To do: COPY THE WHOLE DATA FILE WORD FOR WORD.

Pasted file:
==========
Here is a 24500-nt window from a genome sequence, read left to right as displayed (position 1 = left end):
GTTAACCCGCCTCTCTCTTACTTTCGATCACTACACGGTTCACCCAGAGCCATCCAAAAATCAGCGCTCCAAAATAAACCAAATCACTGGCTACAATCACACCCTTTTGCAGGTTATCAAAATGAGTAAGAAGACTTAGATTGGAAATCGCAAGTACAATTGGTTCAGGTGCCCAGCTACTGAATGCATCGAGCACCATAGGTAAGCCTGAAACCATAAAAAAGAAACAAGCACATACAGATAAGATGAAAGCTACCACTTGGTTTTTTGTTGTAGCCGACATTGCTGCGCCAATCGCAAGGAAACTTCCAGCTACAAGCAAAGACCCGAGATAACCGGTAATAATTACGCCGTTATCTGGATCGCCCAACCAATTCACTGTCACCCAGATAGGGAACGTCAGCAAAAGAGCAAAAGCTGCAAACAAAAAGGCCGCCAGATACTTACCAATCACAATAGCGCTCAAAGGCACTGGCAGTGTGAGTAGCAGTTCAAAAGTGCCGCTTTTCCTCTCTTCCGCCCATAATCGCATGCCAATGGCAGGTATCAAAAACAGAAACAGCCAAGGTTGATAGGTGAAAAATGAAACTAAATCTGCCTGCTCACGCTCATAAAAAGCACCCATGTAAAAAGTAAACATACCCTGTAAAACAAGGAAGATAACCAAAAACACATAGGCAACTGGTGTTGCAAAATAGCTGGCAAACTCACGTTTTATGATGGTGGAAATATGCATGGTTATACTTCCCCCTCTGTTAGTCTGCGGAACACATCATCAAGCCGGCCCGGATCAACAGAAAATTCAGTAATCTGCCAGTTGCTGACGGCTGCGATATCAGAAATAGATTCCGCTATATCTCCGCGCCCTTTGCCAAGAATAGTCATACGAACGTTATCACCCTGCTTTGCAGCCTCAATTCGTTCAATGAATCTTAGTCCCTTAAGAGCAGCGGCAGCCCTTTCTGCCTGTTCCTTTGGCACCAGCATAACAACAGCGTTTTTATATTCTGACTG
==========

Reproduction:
Here is a 24500-nt window from a genome sequence, read left to right as displayed (position 1 = left end):
GTTAACCCGCCTCTCTCTTACTTTCGATCACTACACGGTTCACCCAGAGCCATCCAAAAATCAGCGCTCCAAAATAAACCAAATCACTGGCTACAATCACACCCTTTTGCAGGTTATCAAAATGAGTAAGAAGACTTAGATTGGAAATCGCAAGTACAATTGGTTCAGGTGCCCAGCTACTGAATGCATCGAGCACCATAGGTAAGCCTGAAACCATAAAAAAGAAACAAGCACATACAGATAAGATGAAAGCTACCACTTGGTTTTTTGTTGTAGCCGACATTGCTGCGCCAATCGCAAGGAAACTTCCAGCTACAAGCAAAGACCCGAGATAACCGGTAATAATTACGCCGTTATCTGGATCGCCCAACCAATTCACTGTCACCCAGATAGGGAACGTCAGCAAAAGAGCAAAAGCTGCAAACAAAAAGGCCGCCAGATACTTACCAATCACAATAGCGCTCAAAGGCACTGGCAGTGTGAGTAGCAGTTCAAAAGTGCCGCTTTTCCTCTCTTCCGCCCATAATCGCATGCCAATGGCAGGTATCAAAAACAGAAACAGCCAAGGTTGATAGGTGAAAAATGAAACTAAATCTGCCTGCTCACGCTCATAAAAAGCACCCATGTAAAAAGTAAACATACCCTGTAAAACAAGGAAGATAACCAAAAACACATAGGCAACTGGTGTTGCAAAATAGCTGGCAAACTCACGTTTTATGATGGTGGAAATATGCATGGTTATACTTCCCCCTCTGTTAGTCTGCGGAACACATCATCAAGCCGGCCCGGATCAACAGAAAATTCAGTAATCTGCCAGTTGCTGACGGCTGCGATATCAGAAATAGATTCCGCTATATCTCCGCGCCCTTTGCCAAGAATAGTCATACGAACGTTATCACCCTGCTTTGCAGCCTCAATTCGTTCAATGAATCTTAGTCCCTTAAGAGCAGCGGCAGCCCTTTCTGCCTGTTCCTTTGGCACCAGCATAACAACAGCGTTTTTATATTCTGACTG